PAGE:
The Official Languages Act of the NWT
In 1984, the GNWT first introduced the Official Languages Act of the Northwest Territories. This Act recognized the Aboriginal languages of the NWT as official languages. In 1990 changes to the Act gave equal status to all eight official languages (six Aboriginal languages, English and French). The NWT and Nunavut are the only places in Canada that recognize Aboriginal languages as official languages. The Task Force on Aboriginal Languages made recommendations that, in many ways, supported implementation of the Official Languages Act.
At present, a Special Committee of the Legislative Assembly is asking people for help to revise the Official Languages Act. As part of the process, the Committee invited the Literacy Council to attend its first languages assembly, along with members from the Aboriginal language communities, and to make a submission at the public hearing. The recent progress report includes a number of ideas for change that the second territorial languages assembly will discuss in October 2002. Many of the suggestions are designed to strengthen support for revitalizing the languages.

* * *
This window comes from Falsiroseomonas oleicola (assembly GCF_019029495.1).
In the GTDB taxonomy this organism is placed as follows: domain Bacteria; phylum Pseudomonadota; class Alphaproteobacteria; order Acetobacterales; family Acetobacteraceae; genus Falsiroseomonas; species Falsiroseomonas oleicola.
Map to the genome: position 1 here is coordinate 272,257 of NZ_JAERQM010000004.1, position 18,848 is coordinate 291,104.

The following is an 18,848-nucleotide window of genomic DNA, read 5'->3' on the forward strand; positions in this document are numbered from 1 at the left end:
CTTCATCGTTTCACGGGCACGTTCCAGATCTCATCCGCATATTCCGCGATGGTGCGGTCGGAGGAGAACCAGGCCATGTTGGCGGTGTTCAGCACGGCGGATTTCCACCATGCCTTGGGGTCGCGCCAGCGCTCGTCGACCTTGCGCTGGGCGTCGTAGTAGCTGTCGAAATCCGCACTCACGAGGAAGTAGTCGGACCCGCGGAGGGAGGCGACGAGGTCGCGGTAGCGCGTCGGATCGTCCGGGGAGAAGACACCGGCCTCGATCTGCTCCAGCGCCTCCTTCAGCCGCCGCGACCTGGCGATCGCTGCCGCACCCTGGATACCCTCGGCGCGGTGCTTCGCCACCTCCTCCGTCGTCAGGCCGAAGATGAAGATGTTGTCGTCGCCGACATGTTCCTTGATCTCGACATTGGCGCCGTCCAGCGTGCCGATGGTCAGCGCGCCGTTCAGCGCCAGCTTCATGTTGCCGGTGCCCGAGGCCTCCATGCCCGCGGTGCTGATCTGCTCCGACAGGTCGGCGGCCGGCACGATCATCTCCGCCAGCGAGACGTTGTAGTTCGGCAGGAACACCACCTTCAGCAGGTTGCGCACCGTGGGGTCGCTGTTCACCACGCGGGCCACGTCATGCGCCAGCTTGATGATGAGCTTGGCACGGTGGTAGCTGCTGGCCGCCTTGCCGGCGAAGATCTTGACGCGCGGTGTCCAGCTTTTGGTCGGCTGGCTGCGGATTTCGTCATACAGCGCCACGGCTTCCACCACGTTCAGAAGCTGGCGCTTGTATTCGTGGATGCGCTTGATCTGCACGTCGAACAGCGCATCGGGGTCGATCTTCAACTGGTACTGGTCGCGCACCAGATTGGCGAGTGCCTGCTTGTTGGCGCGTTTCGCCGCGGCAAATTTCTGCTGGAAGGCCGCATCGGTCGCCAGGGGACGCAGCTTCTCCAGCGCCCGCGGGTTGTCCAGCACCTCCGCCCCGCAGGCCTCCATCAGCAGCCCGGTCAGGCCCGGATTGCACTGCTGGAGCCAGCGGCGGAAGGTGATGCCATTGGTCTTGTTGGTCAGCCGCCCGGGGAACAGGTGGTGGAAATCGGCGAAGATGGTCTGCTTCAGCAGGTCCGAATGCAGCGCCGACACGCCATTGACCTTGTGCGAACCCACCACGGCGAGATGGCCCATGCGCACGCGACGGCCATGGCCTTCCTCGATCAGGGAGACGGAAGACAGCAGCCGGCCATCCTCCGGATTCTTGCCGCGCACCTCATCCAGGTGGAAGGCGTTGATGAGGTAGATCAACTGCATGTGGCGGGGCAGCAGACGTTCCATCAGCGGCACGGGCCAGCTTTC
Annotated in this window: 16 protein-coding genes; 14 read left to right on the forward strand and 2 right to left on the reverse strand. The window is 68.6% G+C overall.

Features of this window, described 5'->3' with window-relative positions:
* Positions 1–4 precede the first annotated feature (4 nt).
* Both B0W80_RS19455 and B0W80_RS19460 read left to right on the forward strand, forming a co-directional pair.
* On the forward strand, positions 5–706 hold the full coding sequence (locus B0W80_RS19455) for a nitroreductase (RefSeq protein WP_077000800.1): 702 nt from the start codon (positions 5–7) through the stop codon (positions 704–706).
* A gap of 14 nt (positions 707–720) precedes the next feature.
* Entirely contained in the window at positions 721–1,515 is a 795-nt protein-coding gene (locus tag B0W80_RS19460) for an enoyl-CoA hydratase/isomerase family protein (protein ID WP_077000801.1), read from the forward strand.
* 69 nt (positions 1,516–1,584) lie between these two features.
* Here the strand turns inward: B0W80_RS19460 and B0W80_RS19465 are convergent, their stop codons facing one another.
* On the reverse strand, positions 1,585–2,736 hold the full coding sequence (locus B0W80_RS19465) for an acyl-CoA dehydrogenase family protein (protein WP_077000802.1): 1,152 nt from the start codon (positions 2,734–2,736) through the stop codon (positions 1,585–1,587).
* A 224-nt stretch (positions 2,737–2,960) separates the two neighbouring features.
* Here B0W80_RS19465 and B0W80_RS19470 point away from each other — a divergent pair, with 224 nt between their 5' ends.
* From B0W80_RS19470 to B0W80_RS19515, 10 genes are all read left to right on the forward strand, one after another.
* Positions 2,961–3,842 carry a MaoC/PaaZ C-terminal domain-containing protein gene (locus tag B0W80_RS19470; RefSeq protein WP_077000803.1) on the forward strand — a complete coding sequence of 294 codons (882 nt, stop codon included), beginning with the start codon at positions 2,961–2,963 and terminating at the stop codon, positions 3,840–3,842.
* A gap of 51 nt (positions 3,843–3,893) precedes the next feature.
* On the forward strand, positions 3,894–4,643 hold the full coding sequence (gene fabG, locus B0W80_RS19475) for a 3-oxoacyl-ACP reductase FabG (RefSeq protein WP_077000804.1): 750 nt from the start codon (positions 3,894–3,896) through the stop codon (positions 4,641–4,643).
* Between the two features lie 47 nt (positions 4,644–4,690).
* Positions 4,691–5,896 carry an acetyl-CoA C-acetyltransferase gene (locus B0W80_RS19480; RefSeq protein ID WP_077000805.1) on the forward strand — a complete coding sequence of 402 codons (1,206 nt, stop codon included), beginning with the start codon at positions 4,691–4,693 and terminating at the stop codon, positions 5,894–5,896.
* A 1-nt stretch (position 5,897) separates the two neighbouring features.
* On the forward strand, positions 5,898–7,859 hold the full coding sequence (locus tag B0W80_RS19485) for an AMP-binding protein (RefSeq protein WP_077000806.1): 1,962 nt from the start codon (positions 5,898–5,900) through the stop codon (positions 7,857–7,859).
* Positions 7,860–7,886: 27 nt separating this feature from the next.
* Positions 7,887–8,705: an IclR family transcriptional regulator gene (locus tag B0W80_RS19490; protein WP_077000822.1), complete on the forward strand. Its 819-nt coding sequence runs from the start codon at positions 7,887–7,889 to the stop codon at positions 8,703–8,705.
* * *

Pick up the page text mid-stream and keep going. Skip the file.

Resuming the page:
Standardizing the written languages
In the 1970s and 1980s, several different groups proposed using a standard set of characters and writing conventions to represent spoken Dene. They believed it would encourage widespread Aboriginal language literacy, as well as the development of written materials in the languages. Ultimately, people believed it would help preserve their languages. In 1987, following a recommendation from the Task Force on Aboriginal Languages, the GNWT began a process to standardize the writing system. The work on this project is complete, although not everyone has adopted the standardized system.
People—Our Focus for the Future: A Strategy to 2010
In 1994, the Department of Education, Culture and Employment (ECE) consulted widely on language issues as it developed its fifteen–year strategic plan. Community members repeatedly said that Aboriginal language communities should be responsible for and have ownership over language activities. In People—Our Focus for the Future: A Strategy to 2010, the department said it would begin to transfer responsibility for languages to language communities. Along with this responsibility, it would also provide resources and support.
In 1996, it consulted again with people to develop a process for transferring the funding. As part of the process, language communities had to develop multi–year plans for their languages. At the same time, the language bureau was disbanded. While language communities are pleased to have control over their languages, adequate resources and support from the GNWT continue to be issues.
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